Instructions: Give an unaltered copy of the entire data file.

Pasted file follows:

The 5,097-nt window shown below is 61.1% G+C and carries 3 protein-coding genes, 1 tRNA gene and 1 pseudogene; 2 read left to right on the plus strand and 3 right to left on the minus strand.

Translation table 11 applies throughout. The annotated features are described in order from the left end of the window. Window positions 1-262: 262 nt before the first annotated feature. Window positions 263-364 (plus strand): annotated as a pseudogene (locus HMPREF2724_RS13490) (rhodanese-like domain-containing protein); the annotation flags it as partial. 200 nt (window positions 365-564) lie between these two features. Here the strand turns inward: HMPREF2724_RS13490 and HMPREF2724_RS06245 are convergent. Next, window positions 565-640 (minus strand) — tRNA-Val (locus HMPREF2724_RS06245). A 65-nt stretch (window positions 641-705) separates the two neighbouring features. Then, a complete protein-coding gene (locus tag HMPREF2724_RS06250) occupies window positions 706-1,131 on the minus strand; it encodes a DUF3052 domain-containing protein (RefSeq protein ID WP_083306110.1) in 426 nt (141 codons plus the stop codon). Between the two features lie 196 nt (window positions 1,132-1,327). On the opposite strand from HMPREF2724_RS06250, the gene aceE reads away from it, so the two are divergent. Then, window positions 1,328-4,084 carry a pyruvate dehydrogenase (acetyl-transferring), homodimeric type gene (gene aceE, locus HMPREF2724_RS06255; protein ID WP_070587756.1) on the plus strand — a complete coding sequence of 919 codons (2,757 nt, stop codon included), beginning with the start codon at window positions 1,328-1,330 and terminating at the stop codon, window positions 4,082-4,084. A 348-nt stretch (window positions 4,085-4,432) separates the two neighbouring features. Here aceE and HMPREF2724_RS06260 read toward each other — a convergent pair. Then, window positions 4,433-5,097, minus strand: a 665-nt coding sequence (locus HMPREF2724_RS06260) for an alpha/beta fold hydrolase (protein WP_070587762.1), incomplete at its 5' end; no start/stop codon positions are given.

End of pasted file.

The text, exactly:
The 5,097-nt window shown below is 61.1% G+C and carries 3 protein-coding genes, 1 tRNA gene and 1 pseudogene; 2 read left to right on the plus strand and 3 right to left on the minus strand.

Translation table 11 applies throughout. The annotated features are described in order from the left end of the window. Window positions 1-262: 262 nt before the first annotated feature. Window positions 263-364 (plus strand): annotated as a pseudogene (locus HMPREF2724_RS13490) (rhodanese-like domain-containing protein); the annotation flags it as partial. 200 nt (window positions 365-564) lie between these two features. Here the strand turns inward: HMPREF2724_RS13490 and HMPREF2724_RS06245 are convergent. Next, window positions 565-640 (minus strand) — tRNA-Val (locus HMPREF2724_RS06245). A 65-nt stretch (window positions 641-705) separates the two neighbouring features. Then, a complete protein-coding gene (locus tag HMPREF2724_RS06250) occupies window positions 706-1,131 on the minus strand; it encodes a DUF3052 domain-containing protein (RefSeq protein ID WP_083306110.1) in 426 nt (141 codons plus the stop codon). Between the two features lie 196 nt (window positions 1,132-1,327). On the opposite strand from HMPREF2724_RS06250, the gene aceE reads away from it, so the two are divergent. Then, window positions 1,328-4,084 carry a pyruvate dehydrogenase (acetyl-transferring), homodimeric type gene (gene aceE, locus HMPREF2724_RS06255; protein ID WP_070587756.1) on the plus strand — a complete coding sequence of 919 codons (2,757 nt, stop codon included), beginning with the start codon at window positions 1,328-1,330 and terminating at the stop codon, window positions 4,082-4,084. A 348-nt stretch (window positions 4,085-4,432) separates the two neighbouring features. Here aceE and HMPREF2724_RS06260 read toward each other — a convergent pair. Then, window positions 4,433-5,097, minus strand: a 665-nt coding sequence (locus HMPREF2724_RS06260) for an alpha/beta fold hydrolase (protein WP_070587762.1), incomplete at its 5' end; no start/stop codon positions are given.